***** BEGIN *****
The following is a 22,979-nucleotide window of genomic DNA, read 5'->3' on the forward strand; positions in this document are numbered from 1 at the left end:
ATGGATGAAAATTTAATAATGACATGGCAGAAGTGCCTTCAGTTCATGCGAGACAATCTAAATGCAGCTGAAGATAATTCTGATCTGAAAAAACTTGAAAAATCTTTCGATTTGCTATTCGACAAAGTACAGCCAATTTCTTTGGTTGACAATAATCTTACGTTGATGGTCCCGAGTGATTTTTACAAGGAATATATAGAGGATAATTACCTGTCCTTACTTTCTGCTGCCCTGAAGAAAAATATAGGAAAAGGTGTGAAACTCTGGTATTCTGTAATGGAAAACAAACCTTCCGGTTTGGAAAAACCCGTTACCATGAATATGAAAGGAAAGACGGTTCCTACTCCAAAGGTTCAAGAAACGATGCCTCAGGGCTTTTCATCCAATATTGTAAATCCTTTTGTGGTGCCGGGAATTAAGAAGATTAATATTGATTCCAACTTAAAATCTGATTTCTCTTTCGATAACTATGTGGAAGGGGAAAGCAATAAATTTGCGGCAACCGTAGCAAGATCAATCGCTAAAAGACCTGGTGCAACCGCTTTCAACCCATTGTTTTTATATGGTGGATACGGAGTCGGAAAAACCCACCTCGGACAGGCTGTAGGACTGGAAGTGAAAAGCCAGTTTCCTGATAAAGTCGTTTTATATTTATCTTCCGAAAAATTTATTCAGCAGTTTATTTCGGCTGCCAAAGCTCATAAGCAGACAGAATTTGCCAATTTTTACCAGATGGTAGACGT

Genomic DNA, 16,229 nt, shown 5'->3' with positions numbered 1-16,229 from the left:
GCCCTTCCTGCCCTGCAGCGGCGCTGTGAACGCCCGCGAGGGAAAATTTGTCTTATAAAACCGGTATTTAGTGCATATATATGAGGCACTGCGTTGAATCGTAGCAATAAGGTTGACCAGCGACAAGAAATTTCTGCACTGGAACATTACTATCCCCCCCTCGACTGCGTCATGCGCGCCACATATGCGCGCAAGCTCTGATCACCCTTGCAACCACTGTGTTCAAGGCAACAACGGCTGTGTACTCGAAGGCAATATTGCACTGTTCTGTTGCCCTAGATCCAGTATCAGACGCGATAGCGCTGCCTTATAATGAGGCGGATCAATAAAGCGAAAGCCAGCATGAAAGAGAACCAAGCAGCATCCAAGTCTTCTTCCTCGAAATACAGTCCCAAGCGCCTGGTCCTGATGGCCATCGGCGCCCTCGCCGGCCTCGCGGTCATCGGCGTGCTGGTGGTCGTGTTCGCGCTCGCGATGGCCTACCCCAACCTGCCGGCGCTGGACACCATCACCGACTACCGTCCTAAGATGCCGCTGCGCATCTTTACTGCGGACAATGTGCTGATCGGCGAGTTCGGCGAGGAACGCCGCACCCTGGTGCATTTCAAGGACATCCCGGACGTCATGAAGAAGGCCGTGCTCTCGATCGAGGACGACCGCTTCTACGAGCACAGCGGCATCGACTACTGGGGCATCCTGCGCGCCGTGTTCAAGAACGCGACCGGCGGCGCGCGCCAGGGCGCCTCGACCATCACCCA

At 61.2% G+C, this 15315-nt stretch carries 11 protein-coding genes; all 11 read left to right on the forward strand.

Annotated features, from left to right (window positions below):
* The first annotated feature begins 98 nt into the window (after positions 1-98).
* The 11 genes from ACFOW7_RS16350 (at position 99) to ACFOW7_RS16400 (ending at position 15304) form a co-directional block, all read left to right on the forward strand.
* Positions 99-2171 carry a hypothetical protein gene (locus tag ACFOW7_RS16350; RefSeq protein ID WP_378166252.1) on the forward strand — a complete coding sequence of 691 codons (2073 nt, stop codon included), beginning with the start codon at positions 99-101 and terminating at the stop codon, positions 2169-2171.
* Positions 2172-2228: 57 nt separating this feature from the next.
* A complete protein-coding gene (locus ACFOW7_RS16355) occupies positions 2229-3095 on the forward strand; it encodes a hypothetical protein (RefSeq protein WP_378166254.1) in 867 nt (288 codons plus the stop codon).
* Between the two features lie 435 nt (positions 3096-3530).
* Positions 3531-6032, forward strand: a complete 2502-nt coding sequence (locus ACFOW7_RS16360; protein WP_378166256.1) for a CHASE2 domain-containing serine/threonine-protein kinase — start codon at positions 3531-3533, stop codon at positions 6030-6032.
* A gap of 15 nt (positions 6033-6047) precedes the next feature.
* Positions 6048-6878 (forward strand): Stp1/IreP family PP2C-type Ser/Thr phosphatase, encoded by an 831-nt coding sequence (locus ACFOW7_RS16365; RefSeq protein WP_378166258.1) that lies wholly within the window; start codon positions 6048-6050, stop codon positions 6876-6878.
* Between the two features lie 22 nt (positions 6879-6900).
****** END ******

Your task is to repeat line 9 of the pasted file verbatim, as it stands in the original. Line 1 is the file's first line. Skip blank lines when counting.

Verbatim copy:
* Positions 99-2171 carry a hypothetical protein gene (locus tag ACFOW7_RS16350; RefSeq protein ID WP_378166252.1) on the forward strand — a complete coding sequence of 691 codons (2073 nt, stop codon included), beginning with the start codon at positions 99-101 and terminating at the stop codon, positions 2169-2171.